Article Abstract

Value of nonintubated thoracoscopic biopsy for mediastinal masses

Authors: Vincenzo Ambrogi, Orazio Schillaci, Filippo Tommaso Gallina, Tommaso Claudio Mineo


Background: The development and success of the nonintubated anesthesia video-assisted thoracoscopic surgery (VATS) biopsy has progressively replaced cervical mediastinoscopy, anterior mediastinotomy, and computed tomography (CT)-guided needle biopsy in the diagnosis of mediastinal masses. In this paper we have evaluated the value of this approach comparing traditional multiportal VATS in thoracic epidural anesthesia with the more recent uniportal approach under intercostal bloc.
Methods: Since October 2001 to August 2017, 213 consecutive patients underwent nonintubated biopsies of mediastinal masses. Until July 2006, the approach was multiportal in thoracic epidural anesthesia (n=68) and afterwards uniportal under intercostals bloc (n=145). Positron emission tomography (PET) was routinely performed since 2006 and allowed targeted biopsies.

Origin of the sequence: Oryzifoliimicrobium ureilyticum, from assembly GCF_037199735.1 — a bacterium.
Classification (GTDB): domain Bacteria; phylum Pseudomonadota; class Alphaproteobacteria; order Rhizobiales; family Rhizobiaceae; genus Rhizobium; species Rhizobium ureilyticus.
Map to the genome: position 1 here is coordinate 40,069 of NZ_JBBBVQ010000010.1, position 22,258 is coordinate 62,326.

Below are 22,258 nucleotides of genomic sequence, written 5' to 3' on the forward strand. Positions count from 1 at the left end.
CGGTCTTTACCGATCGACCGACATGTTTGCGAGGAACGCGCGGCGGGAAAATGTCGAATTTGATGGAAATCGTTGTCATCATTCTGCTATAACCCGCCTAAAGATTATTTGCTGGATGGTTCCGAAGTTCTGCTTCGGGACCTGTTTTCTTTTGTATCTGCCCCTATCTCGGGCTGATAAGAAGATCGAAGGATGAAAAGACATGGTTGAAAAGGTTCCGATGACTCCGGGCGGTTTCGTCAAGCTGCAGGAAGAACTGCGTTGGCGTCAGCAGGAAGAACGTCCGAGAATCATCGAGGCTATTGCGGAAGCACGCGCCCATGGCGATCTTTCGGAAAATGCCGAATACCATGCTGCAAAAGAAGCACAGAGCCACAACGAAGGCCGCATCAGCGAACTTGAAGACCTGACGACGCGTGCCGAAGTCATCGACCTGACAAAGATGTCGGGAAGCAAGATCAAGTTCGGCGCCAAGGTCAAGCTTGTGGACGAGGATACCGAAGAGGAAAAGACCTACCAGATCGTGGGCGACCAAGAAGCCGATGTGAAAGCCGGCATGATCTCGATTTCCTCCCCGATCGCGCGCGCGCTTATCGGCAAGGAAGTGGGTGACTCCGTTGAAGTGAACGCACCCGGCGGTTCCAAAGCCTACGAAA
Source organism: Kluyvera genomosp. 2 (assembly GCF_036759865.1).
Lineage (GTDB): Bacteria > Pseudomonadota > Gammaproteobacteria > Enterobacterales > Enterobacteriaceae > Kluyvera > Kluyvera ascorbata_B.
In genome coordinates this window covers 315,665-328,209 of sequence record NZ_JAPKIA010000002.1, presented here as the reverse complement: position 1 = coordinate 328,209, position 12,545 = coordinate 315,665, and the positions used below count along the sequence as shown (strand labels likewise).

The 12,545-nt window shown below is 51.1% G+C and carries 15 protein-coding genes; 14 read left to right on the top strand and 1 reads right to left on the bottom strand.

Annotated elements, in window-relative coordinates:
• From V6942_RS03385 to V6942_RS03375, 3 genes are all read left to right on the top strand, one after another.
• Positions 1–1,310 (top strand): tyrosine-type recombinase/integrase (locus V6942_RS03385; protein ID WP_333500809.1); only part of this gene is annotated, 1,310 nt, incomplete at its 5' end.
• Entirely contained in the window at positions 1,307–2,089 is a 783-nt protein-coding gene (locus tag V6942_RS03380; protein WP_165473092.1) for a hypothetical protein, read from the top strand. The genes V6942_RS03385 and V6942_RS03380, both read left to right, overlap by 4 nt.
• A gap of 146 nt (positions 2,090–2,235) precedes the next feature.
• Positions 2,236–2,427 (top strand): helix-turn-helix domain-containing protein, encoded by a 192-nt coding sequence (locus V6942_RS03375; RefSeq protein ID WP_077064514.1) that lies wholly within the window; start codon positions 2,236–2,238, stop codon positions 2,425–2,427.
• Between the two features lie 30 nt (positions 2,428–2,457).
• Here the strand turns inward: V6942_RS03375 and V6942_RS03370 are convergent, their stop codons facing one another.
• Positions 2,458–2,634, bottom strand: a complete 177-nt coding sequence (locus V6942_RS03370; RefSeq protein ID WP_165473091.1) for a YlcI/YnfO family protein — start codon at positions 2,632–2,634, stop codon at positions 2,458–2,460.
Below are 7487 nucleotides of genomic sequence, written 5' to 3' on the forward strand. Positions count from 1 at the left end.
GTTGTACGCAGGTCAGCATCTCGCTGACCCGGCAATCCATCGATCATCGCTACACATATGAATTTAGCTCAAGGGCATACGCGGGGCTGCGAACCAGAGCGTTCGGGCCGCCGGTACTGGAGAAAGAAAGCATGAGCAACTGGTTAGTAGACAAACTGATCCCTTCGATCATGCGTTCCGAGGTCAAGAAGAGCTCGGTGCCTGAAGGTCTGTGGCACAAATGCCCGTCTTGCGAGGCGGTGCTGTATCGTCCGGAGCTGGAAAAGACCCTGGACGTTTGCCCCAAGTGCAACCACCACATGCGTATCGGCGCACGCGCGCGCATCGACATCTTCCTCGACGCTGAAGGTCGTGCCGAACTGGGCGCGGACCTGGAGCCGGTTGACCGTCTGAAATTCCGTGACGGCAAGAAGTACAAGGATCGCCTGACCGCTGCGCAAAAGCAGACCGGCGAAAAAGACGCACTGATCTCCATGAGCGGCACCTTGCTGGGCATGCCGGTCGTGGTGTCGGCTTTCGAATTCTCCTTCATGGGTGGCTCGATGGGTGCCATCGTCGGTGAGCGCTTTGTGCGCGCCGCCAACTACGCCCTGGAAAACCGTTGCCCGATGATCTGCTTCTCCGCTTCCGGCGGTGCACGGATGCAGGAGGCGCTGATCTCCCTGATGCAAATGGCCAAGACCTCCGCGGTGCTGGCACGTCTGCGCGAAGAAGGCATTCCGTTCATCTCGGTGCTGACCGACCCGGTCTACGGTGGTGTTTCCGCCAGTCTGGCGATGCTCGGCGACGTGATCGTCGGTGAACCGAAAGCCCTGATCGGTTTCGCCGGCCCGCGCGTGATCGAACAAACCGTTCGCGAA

Results: We had no perioperative mortality. Complication rate was lower, yet not significantly, in uniportal group (17.6% vs. 15.3%). Uniportal VATS required significantly shorter in-operatory room stay, operative time and recovery room stay with lesser economical costs. Furthermore, the approach was significantly less painful at 7 days with a better patient acceptance score at one month. One-hundred and seven patients were managed under outpatient regimen. Seventeen patients had a redo VATS biopsy. Diagnostic accuracy was improved by the use of PET.
Conclusions: Nonintubated VATS biopsy proved safe and reliable. Uniportal approach under intercostal bloc allowed shortening the operatory room utilization, reducing chronic postoperative pain and morbidity, permitting the majority of the operation to be accomplished in outpatient regimen thus ultimately reducing the economical costs.


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